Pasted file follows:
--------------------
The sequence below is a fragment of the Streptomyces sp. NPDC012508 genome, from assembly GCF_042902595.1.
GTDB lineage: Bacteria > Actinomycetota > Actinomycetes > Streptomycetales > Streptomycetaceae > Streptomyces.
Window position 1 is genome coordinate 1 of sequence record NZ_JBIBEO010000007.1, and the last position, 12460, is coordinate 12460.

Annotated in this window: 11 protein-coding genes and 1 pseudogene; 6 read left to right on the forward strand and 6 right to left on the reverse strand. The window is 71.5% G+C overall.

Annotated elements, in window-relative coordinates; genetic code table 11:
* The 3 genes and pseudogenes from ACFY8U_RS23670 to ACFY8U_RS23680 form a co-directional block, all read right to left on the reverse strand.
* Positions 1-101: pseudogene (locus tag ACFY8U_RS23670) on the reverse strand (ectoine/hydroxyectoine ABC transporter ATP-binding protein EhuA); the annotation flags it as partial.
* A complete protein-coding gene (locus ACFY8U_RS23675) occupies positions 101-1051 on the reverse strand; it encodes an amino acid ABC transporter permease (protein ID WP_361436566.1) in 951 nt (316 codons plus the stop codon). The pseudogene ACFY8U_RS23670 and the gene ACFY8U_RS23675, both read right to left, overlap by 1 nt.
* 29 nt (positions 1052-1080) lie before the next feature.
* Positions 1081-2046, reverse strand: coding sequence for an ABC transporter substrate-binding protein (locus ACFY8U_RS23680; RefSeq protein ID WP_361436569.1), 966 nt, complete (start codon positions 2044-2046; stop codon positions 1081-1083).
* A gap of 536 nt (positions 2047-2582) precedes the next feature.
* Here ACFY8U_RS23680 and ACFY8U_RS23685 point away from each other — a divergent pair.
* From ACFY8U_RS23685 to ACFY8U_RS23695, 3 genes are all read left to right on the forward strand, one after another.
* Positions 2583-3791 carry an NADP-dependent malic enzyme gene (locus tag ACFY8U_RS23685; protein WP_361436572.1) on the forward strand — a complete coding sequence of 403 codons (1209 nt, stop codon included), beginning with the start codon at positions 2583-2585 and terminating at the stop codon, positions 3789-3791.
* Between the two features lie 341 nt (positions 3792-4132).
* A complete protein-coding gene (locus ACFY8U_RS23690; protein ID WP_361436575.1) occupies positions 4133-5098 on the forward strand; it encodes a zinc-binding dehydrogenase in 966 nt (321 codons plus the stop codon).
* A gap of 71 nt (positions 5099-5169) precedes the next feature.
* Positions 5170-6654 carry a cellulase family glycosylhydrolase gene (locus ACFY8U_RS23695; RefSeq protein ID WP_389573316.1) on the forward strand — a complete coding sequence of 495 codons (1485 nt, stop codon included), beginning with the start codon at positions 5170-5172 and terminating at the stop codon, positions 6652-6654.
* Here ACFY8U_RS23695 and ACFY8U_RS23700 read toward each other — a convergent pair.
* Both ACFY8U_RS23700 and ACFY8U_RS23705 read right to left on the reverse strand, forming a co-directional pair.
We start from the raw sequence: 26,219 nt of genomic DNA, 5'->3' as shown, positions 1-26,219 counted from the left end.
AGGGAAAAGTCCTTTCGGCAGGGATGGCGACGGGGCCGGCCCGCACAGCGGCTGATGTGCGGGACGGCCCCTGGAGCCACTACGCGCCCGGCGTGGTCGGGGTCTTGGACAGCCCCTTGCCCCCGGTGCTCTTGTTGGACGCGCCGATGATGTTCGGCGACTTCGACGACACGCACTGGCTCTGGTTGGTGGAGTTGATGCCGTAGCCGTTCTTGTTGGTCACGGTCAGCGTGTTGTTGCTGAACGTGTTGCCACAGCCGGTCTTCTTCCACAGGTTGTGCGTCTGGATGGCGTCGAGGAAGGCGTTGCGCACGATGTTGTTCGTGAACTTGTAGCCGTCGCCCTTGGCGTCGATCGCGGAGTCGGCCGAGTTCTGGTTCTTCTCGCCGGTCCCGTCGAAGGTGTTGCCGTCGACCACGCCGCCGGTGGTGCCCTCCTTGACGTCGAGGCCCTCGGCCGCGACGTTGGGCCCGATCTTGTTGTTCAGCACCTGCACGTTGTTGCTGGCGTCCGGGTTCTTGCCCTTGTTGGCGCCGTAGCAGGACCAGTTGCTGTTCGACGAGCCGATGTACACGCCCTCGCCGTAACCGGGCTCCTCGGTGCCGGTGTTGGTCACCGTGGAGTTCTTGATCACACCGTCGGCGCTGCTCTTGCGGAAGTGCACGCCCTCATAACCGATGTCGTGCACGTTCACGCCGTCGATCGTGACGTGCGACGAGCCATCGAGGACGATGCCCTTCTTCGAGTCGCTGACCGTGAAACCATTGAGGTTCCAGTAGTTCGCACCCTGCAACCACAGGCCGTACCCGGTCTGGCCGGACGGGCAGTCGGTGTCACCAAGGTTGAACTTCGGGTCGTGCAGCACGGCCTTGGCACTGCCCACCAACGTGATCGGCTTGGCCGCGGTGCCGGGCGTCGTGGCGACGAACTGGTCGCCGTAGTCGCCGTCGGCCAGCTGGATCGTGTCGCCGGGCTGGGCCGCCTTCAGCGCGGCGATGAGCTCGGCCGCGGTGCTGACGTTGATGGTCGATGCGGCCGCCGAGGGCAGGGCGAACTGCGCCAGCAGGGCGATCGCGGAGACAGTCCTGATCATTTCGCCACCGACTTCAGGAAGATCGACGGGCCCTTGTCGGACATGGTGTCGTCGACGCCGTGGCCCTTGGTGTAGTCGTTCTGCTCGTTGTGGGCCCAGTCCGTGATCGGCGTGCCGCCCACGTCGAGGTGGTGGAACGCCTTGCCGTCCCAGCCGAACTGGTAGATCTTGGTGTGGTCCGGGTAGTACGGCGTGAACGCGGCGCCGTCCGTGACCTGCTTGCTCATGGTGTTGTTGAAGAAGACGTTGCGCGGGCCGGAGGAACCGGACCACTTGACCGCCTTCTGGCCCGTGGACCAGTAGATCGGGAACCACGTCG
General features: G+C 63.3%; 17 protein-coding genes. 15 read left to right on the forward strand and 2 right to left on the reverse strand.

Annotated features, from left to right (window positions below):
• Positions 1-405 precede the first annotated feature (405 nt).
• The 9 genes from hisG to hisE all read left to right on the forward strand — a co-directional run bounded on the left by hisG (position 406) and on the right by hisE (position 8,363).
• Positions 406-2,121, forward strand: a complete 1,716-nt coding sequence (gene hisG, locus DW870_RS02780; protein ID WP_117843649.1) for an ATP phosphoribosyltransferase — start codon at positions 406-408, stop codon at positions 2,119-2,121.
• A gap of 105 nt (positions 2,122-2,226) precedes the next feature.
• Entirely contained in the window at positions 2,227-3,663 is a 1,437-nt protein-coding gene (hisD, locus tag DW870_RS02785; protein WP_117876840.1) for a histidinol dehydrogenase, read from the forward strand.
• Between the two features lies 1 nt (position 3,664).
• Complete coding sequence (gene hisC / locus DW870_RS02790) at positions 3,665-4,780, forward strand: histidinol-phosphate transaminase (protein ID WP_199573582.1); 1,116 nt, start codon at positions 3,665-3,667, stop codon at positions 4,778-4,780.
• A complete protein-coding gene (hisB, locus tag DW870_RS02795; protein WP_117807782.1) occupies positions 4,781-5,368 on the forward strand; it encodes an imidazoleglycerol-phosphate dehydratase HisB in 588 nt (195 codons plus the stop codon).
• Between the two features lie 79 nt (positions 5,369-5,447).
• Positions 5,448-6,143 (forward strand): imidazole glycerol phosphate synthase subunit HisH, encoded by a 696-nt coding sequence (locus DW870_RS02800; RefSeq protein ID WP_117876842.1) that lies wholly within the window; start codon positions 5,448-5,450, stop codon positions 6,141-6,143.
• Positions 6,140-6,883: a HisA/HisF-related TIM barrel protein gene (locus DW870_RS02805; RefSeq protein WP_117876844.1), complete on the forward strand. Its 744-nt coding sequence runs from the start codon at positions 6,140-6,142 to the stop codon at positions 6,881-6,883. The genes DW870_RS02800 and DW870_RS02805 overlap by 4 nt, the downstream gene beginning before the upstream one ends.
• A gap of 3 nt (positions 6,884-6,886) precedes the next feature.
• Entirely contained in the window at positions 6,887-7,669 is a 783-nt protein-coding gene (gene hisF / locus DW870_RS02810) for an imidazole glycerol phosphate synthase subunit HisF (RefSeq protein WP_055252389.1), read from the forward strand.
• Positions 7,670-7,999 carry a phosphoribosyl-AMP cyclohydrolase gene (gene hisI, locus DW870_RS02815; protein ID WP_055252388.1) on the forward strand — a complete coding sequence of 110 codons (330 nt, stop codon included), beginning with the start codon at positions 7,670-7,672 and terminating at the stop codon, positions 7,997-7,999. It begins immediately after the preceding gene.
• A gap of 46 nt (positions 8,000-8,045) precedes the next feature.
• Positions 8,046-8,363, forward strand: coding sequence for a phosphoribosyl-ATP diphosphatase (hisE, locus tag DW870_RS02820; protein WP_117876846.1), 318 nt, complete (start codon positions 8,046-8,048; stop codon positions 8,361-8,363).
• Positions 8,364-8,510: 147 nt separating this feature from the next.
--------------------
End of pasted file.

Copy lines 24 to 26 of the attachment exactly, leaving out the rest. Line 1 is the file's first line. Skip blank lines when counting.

Annotated features, from left to right (window positions below):
• Positions 1-405 precede the first annotated feature (405 nt).
• The 9 genes from hisG to hisE all read left to right on the forward strand — a co-directional run bounded on the left by hisG (position 406) and on the right by hisE (position 8,363).